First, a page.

Empty shelves at the grocery store. Amazon listings that say “we don’t know when or if this item will be back in stock.” How many of these have you seen lately? It’s happening to me more and more often, and I say to myself, “what a failure in inventory optimization!”
OK, sure, I don’t see things like most people. I do, after all, write for a shipping company’s blog!
However, a quick Google search shows that I’m not the only person who has noticed this trend lately. Odds are, if you run a business, you don’t want to show up in headlines like this…
Running out of stock is really bad for business. So is holding onto too much stock. Finding the balance between the two is one of the hardest things that a business can do.
So let’s talk about how you can do that.
What is inventory optimization & why does it matter?
Recently, we talked about inventory management in general. This is the process by which you track where products are, where they’re going, and when to order more.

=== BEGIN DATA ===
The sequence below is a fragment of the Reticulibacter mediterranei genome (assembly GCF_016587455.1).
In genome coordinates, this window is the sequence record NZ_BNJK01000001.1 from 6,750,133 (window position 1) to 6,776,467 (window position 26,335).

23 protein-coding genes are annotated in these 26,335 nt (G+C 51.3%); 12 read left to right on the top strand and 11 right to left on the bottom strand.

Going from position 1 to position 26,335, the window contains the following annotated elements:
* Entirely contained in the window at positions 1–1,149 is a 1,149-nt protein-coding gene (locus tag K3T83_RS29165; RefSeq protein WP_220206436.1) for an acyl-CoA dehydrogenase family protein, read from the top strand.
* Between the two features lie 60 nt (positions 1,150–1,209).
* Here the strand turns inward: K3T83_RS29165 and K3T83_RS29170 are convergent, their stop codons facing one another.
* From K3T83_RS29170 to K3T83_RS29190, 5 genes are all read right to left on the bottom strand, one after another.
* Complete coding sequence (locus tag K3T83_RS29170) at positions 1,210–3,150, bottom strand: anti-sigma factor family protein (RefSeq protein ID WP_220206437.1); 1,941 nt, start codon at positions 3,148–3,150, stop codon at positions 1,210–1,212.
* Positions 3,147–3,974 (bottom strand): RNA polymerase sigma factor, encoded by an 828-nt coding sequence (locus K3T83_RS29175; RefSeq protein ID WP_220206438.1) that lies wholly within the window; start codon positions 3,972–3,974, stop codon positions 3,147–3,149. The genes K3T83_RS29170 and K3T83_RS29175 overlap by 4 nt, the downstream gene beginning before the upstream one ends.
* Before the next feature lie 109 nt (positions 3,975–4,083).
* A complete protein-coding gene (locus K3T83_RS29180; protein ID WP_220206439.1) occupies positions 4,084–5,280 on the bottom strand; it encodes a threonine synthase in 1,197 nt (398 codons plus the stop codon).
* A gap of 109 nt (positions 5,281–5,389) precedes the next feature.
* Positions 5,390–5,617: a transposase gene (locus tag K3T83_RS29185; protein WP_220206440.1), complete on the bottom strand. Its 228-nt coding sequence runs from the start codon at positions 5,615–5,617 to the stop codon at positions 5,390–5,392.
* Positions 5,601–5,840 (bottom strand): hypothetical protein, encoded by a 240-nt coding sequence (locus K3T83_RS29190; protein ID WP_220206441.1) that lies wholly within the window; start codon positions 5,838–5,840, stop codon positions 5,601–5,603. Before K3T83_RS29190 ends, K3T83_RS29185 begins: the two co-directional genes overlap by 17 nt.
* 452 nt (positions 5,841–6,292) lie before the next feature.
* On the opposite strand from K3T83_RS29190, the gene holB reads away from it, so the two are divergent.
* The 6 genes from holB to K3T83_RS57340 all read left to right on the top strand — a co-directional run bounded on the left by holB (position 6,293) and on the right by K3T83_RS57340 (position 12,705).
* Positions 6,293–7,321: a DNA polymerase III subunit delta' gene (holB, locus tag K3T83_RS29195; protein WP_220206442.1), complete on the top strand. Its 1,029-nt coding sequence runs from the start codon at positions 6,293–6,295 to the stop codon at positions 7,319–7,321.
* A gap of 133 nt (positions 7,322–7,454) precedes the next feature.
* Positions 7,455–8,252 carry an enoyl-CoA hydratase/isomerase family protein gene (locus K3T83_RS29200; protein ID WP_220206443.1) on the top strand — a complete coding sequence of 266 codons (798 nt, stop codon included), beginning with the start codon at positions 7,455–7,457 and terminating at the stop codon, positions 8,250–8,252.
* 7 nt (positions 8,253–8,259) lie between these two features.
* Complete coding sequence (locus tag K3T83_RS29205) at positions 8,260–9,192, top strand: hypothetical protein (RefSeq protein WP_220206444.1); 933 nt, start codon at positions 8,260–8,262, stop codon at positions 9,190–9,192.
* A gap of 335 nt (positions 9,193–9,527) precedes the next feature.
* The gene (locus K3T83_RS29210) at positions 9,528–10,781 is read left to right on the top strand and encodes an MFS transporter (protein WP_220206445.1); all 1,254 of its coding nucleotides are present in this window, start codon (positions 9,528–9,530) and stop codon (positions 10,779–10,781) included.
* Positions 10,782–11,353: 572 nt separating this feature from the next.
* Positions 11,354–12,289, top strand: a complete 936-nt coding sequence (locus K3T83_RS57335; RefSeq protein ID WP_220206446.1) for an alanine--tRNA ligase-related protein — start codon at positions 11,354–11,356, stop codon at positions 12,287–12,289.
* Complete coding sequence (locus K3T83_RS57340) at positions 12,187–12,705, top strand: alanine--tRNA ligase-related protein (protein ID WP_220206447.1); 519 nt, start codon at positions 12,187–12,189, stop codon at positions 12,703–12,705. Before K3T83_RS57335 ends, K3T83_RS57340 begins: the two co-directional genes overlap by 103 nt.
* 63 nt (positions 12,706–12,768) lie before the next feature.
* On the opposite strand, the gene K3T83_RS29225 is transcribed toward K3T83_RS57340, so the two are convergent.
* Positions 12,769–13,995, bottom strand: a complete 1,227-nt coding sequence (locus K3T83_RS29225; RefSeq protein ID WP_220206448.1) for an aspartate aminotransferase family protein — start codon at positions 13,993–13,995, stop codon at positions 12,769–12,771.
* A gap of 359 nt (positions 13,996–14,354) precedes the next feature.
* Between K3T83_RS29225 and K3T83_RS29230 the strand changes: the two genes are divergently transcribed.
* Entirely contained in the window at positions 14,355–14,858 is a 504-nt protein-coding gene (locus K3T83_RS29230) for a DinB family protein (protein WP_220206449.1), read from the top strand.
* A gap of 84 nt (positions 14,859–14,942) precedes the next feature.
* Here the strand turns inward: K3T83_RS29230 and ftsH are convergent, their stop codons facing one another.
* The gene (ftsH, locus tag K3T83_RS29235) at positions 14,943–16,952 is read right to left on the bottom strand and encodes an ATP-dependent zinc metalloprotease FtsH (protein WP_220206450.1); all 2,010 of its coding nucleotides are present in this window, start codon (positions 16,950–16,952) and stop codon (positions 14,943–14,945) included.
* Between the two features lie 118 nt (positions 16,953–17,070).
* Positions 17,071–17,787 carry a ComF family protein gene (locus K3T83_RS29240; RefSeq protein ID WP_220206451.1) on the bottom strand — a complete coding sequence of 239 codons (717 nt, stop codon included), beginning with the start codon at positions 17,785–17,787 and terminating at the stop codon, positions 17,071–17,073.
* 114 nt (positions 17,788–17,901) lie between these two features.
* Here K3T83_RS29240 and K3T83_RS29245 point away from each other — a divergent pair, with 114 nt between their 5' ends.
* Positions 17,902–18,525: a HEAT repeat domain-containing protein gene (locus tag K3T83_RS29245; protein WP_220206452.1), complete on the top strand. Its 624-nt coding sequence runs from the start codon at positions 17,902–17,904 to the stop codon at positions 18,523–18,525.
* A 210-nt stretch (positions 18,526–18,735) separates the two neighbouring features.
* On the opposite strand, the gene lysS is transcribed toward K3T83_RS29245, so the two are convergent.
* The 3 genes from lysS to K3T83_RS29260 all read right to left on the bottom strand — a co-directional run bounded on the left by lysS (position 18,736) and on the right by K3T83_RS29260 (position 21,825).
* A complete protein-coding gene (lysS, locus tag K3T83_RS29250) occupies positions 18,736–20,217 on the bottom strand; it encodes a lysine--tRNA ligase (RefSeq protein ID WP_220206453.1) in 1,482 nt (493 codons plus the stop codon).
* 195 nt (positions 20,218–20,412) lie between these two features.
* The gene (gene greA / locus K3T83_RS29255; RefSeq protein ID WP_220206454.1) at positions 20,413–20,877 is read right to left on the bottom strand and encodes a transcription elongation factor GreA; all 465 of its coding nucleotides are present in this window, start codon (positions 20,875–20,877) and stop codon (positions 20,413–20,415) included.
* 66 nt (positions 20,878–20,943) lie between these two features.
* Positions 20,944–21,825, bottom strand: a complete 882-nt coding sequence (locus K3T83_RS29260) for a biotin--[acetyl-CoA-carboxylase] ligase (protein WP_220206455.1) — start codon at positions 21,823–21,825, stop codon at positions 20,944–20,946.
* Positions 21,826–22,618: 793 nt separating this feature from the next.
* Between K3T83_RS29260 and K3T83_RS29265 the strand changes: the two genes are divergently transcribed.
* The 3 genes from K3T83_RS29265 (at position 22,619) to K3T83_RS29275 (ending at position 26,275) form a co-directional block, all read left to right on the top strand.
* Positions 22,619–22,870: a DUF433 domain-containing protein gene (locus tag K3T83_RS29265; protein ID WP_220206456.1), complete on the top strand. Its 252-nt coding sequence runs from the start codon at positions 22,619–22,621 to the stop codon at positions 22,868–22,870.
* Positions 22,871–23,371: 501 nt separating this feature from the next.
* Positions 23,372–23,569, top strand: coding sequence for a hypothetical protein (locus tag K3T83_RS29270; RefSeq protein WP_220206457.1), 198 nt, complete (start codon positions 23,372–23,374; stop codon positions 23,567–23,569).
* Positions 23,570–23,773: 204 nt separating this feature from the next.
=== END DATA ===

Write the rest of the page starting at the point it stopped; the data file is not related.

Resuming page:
It’s a simple concept, but hard to do well. Order too much and you tie up your capital and risk running out of space, holding onto deadweight items for far too long. Order too little and you run out of stock, lose revenue, and risk lowering your customer retention rate. It’s a tricky balance!
That’s where inventory optimization comes in. It’s how you decide how much inventory to keep so that you always have enough inventory to meet customer demand, without having so much it drives up cost.
The prizes for doing this well are manifold. You avoid stockouts, which means steadier sales and fewer business interruptions. This, in turn, improves your customer experience and increases customer retention. This leaves you with more revenue and a better reputation.
Meanwhile, inventory optimization keeps you from ordering too much inventory. That keeps your expenses in check, reduces waste, saves physical space, and helps you avoid holding onto inventory that won’t go anywhere.